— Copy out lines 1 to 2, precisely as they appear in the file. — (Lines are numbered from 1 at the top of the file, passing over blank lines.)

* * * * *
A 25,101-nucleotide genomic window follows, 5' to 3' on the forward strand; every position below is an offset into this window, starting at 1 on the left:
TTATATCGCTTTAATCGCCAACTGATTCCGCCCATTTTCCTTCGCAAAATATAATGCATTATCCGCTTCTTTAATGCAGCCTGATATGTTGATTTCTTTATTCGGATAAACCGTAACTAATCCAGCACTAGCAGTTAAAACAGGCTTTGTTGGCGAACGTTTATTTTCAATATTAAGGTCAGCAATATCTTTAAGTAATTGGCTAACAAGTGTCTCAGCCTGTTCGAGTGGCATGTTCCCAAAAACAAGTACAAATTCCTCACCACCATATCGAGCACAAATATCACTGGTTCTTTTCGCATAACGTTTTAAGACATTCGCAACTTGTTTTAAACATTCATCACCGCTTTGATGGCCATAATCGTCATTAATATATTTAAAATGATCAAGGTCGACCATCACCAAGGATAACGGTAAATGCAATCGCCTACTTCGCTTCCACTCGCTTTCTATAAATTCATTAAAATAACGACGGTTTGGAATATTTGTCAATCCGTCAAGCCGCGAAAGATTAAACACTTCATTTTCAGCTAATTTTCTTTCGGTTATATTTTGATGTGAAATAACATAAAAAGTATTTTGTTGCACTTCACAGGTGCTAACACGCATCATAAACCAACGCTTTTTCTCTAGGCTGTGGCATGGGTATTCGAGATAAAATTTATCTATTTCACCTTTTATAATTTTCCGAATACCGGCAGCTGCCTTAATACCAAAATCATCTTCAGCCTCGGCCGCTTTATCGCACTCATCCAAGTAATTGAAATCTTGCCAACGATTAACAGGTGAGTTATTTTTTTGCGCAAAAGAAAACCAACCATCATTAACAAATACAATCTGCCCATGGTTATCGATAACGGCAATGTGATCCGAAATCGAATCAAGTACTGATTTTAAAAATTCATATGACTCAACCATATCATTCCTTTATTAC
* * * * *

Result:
A 25,101-nucleotide genomic window follows, 5' to 3' on the forward strand; every position below is an offset into this window, starting at 1 on the left:
TTATATCGCTTTAATCGCCAACTGATTCCGCCCATTTTCCTTCGCAAAATATAATGCATTATCCGCTTCTTTAATGCAGCCTGATATGTTGATTTCTTTATTCGGATAAACCGTAACTAATCCAGCACTAGCAGTTAAAACAGGCTTTGTTGGCGAACGTTTATTTTCAATATTAAGGTCAGCAATATCTTTAAGTAATTGGCTAACAAGTGTCTCAGCCTGTTCGAGTGGCATGTTCCCAAAAACAAGTACAAATTCCTCACCACCATATCGAGCACAAATATCACTGGTTCTTTTCGCATAACGTTTTAAGACATTCGCAACTTGTTTTAAACATTCATCACCGCTTTGATGGCCATAATCGTCATTAATATATTTAAAATGATCAAGGTCGACCATCACCAAGGATAACGGTAAATGCAATCGCCTACTTCGCTTCCACTCGCTTTCTATAAATTCATTAAAATAACGACGGTTTGGAATATTTGTCAATCCGTCAAGCCGCGAAAGATTAAACACTTCATTTTCAGCTAATTTTCTTTCGGTTATATTTTGATGTGAAATAACATAAAAAGTATTTTGTTGCACTTCACAGGTGCTAACACGCATCATAAACCAACGCTTTTTCTCTAGGCTGTGGCATGGGTATTCGAGATAAAATTTATCTATTTCACCTTTTATAATTTTCCGAATACCGGCAGCTGCCTTAATACCAAAATCATCTTCAGCCTCGGCCGCTTTATCGCACTCATCCAAGTAATTGAAATCTTGCCAACGATTAACAGGTGAGTTATTTTTTTGCGCAAAAGAAAACCAACCATCATTAACAAATACAATCTGCCCATGGTTATCGATAACGGCAATGTGATCCGAAATCGAATCAAGTACTGATTTTAAAAATTCATATGACTCAACCATATCATTCCTTTATTAC